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Math Question Types

We offer the interactive math components you need to cover the activities in a mathematics curriculum. Create custom exercises using any of these question types with our flexible authoring tool.

Try different question types online below

Our question types

Click on the tabs below to see and experiment with live examples.

The  Multi-Step Qustion Type

Use this question type for multi-step problems with mathematical expressions, such as solving equations, factoring or expanding expressions, differentiating, integrating, rewriting expressions, arithmetic, and more.

Multistep is unique in its capability to support students while they work on problems. This allows students to show their work, learn from their mistakes, and experience success when they ultimately solve the problem.

Example: Solve an Equation

Type an intermediate step and press enter. See how Algebrakit checks your work and gives feedback if the input is incorrect.

Our custom Didactical Math Engine automatically handles the substep evaluations, hints and error feedback, which greatly reduces the authoring effort.

Example: Word Problems

The Multistep question type not only supports algebraic manipulation. You can also use it for word problems to develop modelling skills and conceptual understanding.

The Geometry & Graphs Question type

This question type is for two-dimensional concepts, such as geometry, coordinates, function graphs, and graphs of vertices and edges. The diagrams are dynamic, allowing students to drag points to discover mathematical properties.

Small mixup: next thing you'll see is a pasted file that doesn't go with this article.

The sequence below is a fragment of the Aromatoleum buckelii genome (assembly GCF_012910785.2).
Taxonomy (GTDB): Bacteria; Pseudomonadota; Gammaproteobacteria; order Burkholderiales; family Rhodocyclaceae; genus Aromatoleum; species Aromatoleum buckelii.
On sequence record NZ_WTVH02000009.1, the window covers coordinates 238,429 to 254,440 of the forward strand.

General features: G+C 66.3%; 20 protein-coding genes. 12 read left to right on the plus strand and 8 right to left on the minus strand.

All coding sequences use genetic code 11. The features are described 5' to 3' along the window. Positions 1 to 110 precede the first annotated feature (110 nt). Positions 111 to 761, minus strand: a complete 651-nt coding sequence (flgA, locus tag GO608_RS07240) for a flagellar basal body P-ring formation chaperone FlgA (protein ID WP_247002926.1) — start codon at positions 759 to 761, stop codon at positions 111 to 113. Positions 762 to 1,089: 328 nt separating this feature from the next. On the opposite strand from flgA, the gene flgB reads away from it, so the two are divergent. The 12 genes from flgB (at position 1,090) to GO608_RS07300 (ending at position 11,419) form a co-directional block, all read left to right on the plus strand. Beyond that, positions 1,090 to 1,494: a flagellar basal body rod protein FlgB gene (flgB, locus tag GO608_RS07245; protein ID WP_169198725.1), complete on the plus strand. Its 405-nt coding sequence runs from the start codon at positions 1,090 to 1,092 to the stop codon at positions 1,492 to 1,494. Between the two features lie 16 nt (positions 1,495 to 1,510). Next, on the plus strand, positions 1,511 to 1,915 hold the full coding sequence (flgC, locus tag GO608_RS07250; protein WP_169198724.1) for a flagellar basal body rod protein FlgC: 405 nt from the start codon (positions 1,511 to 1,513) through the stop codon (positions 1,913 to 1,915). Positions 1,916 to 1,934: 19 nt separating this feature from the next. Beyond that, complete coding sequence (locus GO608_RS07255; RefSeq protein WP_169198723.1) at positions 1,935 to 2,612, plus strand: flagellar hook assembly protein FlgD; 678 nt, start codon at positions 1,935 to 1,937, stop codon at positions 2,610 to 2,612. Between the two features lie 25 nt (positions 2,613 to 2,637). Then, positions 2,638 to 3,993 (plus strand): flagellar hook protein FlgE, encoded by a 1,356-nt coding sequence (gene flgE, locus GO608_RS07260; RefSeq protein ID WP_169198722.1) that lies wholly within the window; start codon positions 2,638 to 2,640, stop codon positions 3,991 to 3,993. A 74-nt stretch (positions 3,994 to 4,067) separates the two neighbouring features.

The Geometry & Graphs question type supports automatic evaluation based on author-defined criteria. It also allows you to create randomized questions.

Example: Geometry & Graphs as an interactive resource

You can use Geometry and Graphs as an interactive resource to allow students to experiment and get a feel for mathematical properties.

This example shows Aubel’s Theorem. Drag the blue points and see how the dashed lines always remain perpendicular!

See the documentation for an overview of the many tools you can use to create custom constructions.

Check out also these examples:

Example: Geometry & Graphs as a question type

You can also use Geometry and Graphs as an independent question type with automatic evaluation.

Check out also these examples:

Example: Combine with other question types

Geometry and Graphs can easily be combined with one of the other question types, like in this calculus exercise.

Math Table

Tables occur almost everywhere in math education. Function tables, series, and ratio tables are just a few examples.

Tables are not just collections of values but often represent an underlying relation. Algebrakit can automatically evaluate student input against these relations and provide personalized hints and error feedback.

You can use Math Table to create many types of tables. Add rows, columns, and headers as needed, and add mathematical expressions, text, or input to cells. Optionally, add arrows above or below the table. These arrows can have input fields as well.

Example: Function Table

A basic application of a table. Calculate the value in each cell.